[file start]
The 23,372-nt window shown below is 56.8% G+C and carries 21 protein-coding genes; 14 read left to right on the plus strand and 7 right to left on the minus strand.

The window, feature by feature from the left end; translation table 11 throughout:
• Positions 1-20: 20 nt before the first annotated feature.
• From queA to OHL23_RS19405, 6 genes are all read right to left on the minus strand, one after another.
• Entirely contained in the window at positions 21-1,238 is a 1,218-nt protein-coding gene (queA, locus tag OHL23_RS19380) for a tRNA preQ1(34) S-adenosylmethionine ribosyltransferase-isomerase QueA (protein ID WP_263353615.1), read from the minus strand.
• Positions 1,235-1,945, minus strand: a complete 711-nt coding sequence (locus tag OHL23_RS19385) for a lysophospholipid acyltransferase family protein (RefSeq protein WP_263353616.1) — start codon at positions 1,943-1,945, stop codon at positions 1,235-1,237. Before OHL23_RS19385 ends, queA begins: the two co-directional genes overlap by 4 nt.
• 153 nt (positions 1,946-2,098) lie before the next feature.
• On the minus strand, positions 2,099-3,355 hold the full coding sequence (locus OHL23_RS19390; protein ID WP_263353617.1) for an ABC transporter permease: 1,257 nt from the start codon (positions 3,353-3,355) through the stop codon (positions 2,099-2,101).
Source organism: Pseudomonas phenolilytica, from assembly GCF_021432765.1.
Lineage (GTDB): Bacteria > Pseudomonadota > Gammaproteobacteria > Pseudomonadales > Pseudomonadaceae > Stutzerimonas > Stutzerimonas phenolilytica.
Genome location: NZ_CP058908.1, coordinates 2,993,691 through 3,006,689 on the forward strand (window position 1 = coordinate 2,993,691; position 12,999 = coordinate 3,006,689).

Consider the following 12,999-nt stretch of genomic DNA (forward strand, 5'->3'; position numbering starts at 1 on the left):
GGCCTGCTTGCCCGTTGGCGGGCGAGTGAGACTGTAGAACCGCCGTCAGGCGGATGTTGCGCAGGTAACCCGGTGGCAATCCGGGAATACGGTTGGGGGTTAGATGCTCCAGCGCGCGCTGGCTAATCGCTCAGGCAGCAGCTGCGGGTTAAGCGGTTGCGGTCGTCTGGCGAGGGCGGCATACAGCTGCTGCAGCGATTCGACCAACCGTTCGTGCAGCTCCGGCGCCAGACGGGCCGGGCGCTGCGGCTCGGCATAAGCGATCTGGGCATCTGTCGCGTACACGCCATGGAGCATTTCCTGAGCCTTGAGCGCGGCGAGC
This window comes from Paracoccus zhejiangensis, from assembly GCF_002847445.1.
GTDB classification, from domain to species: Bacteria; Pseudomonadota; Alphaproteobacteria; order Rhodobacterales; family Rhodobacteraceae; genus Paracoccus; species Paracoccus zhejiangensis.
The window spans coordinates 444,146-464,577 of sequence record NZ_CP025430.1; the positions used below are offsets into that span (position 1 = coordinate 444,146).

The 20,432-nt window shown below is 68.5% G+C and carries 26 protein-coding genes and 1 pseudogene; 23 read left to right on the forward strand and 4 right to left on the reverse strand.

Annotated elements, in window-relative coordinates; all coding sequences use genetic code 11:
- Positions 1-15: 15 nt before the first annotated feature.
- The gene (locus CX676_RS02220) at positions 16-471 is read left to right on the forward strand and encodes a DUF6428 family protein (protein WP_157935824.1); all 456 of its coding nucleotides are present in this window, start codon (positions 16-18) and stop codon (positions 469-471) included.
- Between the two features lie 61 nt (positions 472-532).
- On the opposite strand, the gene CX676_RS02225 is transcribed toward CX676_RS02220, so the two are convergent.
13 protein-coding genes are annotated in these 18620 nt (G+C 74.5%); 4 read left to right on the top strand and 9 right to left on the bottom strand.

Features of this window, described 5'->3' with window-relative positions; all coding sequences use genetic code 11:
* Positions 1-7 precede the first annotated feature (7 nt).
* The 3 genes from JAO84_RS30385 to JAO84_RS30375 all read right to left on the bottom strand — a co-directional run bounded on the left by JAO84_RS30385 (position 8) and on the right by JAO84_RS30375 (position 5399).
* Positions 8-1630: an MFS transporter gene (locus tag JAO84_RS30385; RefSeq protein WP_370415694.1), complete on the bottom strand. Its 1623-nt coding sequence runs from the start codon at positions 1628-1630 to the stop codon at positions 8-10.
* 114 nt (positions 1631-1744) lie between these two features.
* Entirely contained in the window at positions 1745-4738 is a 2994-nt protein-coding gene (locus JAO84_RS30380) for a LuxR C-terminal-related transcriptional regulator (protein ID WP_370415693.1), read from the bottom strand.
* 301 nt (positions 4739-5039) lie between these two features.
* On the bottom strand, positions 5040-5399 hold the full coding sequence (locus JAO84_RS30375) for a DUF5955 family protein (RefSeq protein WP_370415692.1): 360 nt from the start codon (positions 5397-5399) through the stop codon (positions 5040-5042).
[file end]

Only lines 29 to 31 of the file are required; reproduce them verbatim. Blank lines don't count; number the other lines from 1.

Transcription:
* Entirely contained in the window at positions 1745-4738 is a 2994-nt protein-coding gene (locus JAO84_RS30380) for a LuxR C-terminal-related transcriptional regulator (protein ID WP_370415693.1), read from the bottom strand.
* 301 nt (positions 4739-5039) lie between these two features.
* On the bottom strand, positions 5040-5399 hold the full coding sequence (locus JAO84_RS30375) for a DUF5955 family protein (RefSeq protein WP_370415692.1): 360 nt from the start codon (positions 5397-5399) through the stop codon (positions 5040-5042).